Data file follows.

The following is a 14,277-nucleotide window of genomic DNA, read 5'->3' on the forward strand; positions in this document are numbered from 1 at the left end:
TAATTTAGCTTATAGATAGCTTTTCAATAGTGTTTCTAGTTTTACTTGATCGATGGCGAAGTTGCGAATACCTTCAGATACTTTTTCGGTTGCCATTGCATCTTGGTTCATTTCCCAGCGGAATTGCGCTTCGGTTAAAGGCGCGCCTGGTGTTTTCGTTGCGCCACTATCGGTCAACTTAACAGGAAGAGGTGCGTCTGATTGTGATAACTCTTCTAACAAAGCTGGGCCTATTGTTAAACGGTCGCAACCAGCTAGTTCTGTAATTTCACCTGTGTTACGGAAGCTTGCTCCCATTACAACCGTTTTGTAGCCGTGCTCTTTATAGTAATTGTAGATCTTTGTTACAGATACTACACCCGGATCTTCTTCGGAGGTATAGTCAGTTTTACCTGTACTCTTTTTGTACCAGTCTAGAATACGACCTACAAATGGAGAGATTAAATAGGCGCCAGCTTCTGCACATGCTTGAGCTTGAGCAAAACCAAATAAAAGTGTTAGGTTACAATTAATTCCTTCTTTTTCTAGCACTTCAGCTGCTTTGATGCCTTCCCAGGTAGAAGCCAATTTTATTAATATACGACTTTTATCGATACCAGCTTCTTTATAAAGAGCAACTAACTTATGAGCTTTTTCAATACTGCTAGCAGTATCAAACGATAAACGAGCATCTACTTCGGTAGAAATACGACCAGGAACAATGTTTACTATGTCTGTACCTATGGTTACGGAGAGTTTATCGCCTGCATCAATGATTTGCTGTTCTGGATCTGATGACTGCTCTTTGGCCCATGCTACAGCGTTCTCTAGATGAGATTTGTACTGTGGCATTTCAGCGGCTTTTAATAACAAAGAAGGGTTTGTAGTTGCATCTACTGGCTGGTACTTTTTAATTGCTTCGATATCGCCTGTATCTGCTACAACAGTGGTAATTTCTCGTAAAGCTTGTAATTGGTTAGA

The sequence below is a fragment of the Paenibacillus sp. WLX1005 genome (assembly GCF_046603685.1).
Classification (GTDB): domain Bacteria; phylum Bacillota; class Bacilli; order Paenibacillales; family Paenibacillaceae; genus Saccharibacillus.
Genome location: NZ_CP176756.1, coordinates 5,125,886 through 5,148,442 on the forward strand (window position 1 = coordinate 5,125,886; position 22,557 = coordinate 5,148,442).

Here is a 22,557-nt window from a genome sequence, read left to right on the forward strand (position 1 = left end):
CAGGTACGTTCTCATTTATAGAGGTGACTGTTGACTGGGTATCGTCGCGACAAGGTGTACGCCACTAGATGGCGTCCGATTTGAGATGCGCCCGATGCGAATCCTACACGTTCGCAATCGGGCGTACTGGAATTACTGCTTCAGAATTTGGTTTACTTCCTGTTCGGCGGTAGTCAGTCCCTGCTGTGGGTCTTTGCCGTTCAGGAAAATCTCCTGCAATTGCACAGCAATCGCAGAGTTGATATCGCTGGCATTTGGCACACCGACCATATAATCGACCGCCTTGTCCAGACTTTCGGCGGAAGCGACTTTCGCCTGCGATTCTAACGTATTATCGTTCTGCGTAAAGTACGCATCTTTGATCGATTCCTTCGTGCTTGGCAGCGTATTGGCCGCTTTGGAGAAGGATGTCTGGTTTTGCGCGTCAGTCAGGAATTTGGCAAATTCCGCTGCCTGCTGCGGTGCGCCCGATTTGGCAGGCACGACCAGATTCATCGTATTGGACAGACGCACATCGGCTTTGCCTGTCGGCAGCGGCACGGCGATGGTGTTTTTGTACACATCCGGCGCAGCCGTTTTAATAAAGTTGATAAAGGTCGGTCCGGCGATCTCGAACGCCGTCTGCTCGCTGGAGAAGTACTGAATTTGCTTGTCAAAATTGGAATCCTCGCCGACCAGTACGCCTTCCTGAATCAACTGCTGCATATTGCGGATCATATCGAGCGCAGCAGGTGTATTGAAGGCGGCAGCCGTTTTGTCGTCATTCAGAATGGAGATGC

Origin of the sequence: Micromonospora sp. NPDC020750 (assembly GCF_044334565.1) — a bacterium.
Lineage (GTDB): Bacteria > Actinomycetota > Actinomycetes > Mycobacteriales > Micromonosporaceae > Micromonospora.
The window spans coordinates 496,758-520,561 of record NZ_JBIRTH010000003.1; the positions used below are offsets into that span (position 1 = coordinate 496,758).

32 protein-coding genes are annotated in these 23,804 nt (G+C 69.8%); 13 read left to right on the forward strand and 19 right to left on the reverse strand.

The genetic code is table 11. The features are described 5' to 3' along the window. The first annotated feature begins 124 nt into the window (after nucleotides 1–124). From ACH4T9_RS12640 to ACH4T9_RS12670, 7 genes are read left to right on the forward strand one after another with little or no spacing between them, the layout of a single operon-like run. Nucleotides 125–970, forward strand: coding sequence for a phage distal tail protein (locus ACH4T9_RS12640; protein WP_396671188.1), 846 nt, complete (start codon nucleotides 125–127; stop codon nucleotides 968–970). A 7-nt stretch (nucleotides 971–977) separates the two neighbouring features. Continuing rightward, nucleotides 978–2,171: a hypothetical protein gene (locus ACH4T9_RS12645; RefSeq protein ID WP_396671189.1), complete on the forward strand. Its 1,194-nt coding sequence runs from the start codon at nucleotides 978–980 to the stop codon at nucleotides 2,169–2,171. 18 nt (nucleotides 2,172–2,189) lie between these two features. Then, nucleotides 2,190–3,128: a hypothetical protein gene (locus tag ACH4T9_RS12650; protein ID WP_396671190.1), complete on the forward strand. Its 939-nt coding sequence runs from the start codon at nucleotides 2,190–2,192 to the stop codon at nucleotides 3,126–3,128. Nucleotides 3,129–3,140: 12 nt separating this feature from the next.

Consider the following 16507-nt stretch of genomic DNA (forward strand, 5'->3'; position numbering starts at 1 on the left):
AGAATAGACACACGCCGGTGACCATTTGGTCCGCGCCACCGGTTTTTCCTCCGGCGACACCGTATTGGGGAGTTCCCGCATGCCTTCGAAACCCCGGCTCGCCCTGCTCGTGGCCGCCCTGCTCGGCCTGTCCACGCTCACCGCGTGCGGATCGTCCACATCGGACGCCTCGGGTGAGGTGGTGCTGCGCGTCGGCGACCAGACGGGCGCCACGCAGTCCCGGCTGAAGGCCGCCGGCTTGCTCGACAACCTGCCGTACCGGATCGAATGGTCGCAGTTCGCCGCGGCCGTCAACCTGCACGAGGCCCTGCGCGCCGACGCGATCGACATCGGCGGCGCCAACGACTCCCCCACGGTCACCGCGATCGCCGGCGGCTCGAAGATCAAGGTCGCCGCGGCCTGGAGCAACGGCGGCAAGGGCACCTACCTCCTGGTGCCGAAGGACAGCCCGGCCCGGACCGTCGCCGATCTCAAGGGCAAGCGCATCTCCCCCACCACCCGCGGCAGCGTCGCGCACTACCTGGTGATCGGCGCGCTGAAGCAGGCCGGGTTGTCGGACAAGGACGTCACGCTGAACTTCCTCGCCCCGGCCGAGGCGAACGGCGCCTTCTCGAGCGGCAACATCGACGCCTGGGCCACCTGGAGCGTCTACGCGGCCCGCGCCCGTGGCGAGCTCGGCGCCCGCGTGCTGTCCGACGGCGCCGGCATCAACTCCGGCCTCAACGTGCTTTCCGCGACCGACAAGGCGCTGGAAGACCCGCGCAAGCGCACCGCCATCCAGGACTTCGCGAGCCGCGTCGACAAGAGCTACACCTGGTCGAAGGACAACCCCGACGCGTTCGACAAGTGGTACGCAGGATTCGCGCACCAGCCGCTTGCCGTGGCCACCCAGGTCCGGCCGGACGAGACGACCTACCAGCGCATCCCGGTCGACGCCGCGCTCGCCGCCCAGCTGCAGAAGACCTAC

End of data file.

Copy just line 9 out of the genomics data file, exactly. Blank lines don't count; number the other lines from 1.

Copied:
Lineage (GTDB): Bacteria > Actinomycetota > Actinomycetes > Mycobacteriales > Micromonosporaceae > Micromonospora.